Posts Tagged 'History'

Old School Hydrology

Old School Hydro: Modern and Historic Surveying Aboard the NOAA Ship Thomas Jefferson

Thursday, November 4

3:00 p.m.

Alderman Library Scholars’ Lab

Max Edelson

Associate Professor

Corcoran Department of History

University of Virginia

During the summer of 2010, U.Va. historian Max Edelson gained a berth aboard the NOAA Ship Thomas Jefferson as it charted the waters off the western Keys of Florida. For a week, he learned about modern coastal surveying and hydrography first hand and interviewed the TJ’s officers and scientists about their experiences using sonar-based sensing to measure the extent of the Deepwater Horizon oil spill. To better get a grasp on the first rigorous colonial surveys of Florida created in the 1760s and 1770s, he enlisted some of the crew to recreate early modern methods by tracing the contours and measuring the depths of a harbor in Key West. When asked what they were up with their lead lines and sextants by puzzled crew mates, they replied, “We’re off to do some old-school hydro.” This talk describes the art and science of surveying and mapmaking in and around the Florida Keys across 250 years.

All Scholars’ Lab events are free and open to all. No registration is required.

Are You What You Eat?

Please join us in the Brown Science & Engineering Library for the following program, organized for Family Weekend.

 

“Are you what you eat? Assessing the diets of modern and ancient humans”

 

Friday, November 5

10:30-11:30 am

Brown Science & Engineering Library

Clark Hall

 

Fundamental to the understanding of human history is the ability to make interpretations about an ancient population based on limited information. Within artifacts can be information, for example, concerning incidence of disease, genetic defects, and nutrition. We have analyzed hair from both modern and ancient individuals to show a wide diversity in the levels of seafood, corn-fed beef, and other grains in diet. Using stable isotope tracers, new information regarding historical figures (George Washington, 1799 AD; Edgar Allen Poe, 1849 AD) to perhaps the most ancient of mummies, the Chinchorro of Chile (more than 5000 BC) as well as the Moche of Peru (500 AD) and the best preserved mummy, the Neolithic Ice Man of the Oetztaler Alps (3200 BC), has been deciphered. Not only can the understanding ancient human communities and their environments be accomplished, but insights into modern American diets have recently been established. Presented by Environmental Science Professor Stephen A. Macko.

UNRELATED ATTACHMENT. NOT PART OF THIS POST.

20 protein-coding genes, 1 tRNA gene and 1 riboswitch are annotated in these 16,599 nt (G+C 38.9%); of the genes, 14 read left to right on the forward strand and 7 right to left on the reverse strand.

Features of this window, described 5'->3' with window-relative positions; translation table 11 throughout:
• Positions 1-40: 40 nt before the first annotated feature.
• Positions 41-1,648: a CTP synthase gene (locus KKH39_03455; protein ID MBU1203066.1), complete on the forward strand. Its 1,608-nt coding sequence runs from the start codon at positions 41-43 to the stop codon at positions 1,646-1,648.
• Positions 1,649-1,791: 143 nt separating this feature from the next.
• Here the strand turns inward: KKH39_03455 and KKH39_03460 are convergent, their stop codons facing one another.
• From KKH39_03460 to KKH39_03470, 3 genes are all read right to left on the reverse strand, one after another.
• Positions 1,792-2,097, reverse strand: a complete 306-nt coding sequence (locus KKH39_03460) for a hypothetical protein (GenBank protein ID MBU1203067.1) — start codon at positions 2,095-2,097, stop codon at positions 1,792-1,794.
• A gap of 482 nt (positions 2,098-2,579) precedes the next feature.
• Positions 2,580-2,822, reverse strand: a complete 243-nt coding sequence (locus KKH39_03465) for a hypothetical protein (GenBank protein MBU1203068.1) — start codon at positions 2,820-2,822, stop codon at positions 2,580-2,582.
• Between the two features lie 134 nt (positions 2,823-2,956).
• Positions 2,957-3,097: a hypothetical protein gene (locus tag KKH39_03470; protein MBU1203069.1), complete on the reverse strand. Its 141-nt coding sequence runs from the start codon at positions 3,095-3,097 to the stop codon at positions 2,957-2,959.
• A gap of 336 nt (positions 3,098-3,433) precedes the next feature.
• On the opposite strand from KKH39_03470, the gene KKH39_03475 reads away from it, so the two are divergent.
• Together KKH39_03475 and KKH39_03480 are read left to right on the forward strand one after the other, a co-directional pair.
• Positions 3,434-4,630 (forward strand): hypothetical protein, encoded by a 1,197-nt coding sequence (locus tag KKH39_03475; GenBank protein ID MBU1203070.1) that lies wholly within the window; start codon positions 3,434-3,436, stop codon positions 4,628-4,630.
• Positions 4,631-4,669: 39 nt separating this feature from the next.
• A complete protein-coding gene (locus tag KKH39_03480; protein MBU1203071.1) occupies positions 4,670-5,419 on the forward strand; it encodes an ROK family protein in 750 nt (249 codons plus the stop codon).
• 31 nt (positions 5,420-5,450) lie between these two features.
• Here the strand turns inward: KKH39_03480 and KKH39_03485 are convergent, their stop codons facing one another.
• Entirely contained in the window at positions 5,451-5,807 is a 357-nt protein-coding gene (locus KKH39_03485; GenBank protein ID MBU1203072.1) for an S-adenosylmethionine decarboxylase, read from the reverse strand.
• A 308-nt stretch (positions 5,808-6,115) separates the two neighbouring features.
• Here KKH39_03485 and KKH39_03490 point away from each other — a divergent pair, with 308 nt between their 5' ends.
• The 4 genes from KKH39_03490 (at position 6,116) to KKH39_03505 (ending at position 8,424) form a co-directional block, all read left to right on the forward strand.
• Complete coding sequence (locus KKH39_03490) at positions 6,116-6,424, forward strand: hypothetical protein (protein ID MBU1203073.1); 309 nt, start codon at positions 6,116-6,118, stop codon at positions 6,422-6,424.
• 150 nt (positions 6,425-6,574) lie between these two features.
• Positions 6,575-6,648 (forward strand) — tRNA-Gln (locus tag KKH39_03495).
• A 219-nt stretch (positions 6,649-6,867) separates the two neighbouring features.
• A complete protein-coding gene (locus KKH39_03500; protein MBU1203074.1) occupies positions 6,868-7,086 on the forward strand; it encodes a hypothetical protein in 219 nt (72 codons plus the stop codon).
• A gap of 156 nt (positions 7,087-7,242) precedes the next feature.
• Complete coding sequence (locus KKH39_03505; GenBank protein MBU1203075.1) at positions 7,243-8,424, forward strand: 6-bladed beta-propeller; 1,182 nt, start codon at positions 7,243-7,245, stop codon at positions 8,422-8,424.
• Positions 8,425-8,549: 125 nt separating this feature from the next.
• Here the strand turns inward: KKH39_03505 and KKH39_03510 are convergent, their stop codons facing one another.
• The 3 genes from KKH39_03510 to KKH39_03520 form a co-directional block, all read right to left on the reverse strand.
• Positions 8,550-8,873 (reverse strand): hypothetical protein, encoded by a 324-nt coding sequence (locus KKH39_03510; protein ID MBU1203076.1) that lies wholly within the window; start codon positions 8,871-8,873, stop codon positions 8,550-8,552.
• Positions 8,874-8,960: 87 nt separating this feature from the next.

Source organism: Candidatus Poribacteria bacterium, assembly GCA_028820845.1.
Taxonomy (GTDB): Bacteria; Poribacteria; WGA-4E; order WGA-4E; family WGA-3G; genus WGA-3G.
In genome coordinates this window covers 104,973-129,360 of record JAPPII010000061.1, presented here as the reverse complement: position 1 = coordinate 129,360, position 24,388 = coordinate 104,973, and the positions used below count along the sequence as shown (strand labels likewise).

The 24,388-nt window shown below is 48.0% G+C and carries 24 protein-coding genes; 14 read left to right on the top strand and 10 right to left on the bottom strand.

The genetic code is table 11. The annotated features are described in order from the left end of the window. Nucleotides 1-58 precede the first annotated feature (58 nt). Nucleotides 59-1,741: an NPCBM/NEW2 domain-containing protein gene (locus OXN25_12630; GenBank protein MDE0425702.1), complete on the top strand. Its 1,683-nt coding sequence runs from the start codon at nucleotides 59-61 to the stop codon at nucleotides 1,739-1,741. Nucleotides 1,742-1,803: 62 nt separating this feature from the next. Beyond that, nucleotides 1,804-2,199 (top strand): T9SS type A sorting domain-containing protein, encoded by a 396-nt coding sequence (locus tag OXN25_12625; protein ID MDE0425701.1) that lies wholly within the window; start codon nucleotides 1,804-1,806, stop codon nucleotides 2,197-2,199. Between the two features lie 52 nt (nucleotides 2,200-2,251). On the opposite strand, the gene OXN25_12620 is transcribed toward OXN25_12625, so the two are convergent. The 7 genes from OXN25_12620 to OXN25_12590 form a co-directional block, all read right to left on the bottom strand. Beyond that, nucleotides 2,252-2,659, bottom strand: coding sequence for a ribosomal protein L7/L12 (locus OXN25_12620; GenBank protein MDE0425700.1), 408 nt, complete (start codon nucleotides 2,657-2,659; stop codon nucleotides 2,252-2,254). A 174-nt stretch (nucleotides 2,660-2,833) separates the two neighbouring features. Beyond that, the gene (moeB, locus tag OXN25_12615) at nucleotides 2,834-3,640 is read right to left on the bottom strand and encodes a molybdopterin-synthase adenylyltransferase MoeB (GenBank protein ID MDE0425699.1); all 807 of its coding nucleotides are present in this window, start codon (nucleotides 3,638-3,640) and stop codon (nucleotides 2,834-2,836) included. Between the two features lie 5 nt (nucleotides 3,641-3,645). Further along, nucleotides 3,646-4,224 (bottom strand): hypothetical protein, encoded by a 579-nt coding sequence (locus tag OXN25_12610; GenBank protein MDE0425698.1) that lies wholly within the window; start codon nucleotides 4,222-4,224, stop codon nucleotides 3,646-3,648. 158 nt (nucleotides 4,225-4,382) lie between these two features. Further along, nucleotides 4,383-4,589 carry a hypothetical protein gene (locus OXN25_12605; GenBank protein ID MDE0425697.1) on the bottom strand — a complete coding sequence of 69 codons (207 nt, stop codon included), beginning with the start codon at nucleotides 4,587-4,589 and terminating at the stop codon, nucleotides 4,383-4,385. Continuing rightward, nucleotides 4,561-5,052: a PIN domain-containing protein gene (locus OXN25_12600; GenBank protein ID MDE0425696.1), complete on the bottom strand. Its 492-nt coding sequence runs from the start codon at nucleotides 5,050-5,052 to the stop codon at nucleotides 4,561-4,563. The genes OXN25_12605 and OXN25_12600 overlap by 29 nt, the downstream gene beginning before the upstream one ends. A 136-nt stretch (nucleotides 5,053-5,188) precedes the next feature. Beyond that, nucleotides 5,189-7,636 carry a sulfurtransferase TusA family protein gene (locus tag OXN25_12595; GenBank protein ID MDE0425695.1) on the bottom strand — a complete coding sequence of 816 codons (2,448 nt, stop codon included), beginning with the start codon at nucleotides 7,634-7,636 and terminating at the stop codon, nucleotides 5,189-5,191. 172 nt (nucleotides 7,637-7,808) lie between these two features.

Please RSVP to http://www.facebook.com/event.php?eid=171782736170796

STS Colloquium Series

Department of Science, Technology and Society
Fall 2009 Colloquium Series

Speaker:   Arne Kaijser, Professor of Royal Institute of Technology in Stockholm
Title:   Technology and the Making of Contemporary Europe: Learning from the Tensions of Europe Project 
Date:   Wednesday, October 21, 2009
Time:   3:30 – 5:00 PM
Location:   Rodman Room (A207), Thornton Hall

Abstract:
Arne Kaijser will describe the Tensions of Europe project, a collaborative undertaking that explores ways to study transnational European history with a focus on the role of technology as a force of change.  Kaisjer will also tell us about his current research on the development of a European gas grid and the export of Soviet gas to Western Europe during the Cold War.

Brief Bio:
Arne Kaijser is a professor of History of Technology at the Royal Institute of Technology in Stockholm, and the current president of the Society for the History of Technology.  Kaijser has written extensively about the history of large technological systems, with specific projects on energy and information technology.   He is also a member of the editorial boards of the Journal of Urban Technology and Centaurus.


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